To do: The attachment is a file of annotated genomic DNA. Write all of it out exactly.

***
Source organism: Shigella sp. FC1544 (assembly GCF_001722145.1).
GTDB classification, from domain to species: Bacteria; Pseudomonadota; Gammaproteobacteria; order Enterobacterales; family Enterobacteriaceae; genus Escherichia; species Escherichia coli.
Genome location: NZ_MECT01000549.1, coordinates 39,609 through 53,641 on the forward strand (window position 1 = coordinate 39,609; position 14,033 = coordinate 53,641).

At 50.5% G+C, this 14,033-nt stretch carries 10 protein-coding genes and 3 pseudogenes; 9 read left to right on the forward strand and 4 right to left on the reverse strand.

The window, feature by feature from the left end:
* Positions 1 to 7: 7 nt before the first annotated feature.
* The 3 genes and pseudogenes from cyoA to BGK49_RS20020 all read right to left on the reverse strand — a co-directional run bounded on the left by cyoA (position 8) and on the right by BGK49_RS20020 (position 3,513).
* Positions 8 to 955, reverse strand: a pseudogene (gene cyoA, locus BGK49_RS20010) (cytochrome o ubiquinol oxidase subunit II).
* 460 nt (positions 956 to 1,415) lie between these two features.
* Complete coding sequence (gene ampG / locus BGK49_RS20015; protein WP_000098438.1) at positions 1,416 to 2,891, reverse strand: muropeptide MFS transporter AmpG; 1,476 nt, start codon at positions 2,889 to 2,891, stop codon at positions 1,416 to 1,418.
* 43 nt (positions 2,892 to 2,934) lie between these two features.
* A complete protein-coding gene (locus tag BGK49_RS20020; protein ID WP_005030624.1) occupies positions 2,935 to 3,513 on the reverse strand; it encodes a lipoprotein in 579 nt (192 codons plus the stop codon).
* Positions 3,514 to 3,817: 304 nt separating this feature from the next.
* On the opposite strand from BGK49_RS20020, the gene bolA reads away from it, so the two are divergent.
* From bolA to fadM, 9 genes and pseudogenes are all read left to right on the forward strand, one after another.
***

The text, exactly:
Source organism: Shigella sp. FC1544 (assembly GCF_001722145.1).
GTDB classification, from domain to species: Bacteria; Pseudomonadota; Gammaproteobacteria; order Enterobacterales; family Enterobacteriaceae; genus Escherichia; species Escherichia coli.
Genome location: NZ_MECT01000549.1, coordinates 39,609 through 53,641 on the forward strand (window position 1 = coordinate 39,609; position 14,033 = coordinate 53,641).

At 50.5% G+C, this 14,033-nt stretch carries 10 protein-coding genes and 3 pseudogenes; 9 read left to right on the forward strand and 4 right to left on the reverse strand.

The window, feature by feature from the left end:
* Positions 1 to 7: 7 nt before the first annotated feature.
* The 3 genes and pseudogenes from cyoA to BGK49_RS20020 all read right to left on the reverse strand — a co-directional run bounded on the left by cyoA (position 8) and on the right by BGK49_RS20020 (position 3,513).
* Positions 8 to 955, reverse strand: a pseudogene (gene cyoA, locus BGK49_RS20010) (cytochrome o ubiquinol oxidase subunit II).
* 460 nt (positions 956 to 1,415) lie between these two features.
* Complete coding sequence (gene ampG / locus BGK49_RS20015; protein WP_000098438.1) at positions 1,416 to 2,891, reverse strand: muropeptide MFS transporter AmpG; 1,476 nt, start codon at positions 2,889 to 2,891, stop codon at positions 1,416 to 1,418.
* 43 nt (positions 2,892 to 2,934) lie between these two features.
* A complete protein-coding gene (locus tag BGK49_RS20020; protein ID WP_005030624.1) occupies positions 2,935 to 3,513 on the reverse strand; it encodes a lipoprotein in 579 nt (192 codons plus the stop codon).
* Positions 3,514 to 3,817: 304 nt separating this feature from the next.
* On the opposite strand from BGK49_RS20020, the gene bolA reads away from it, so the two are divergent.
* From bolA to fadM, 9 genes and pseudogenes are all read left to right on the forward strand, one after another.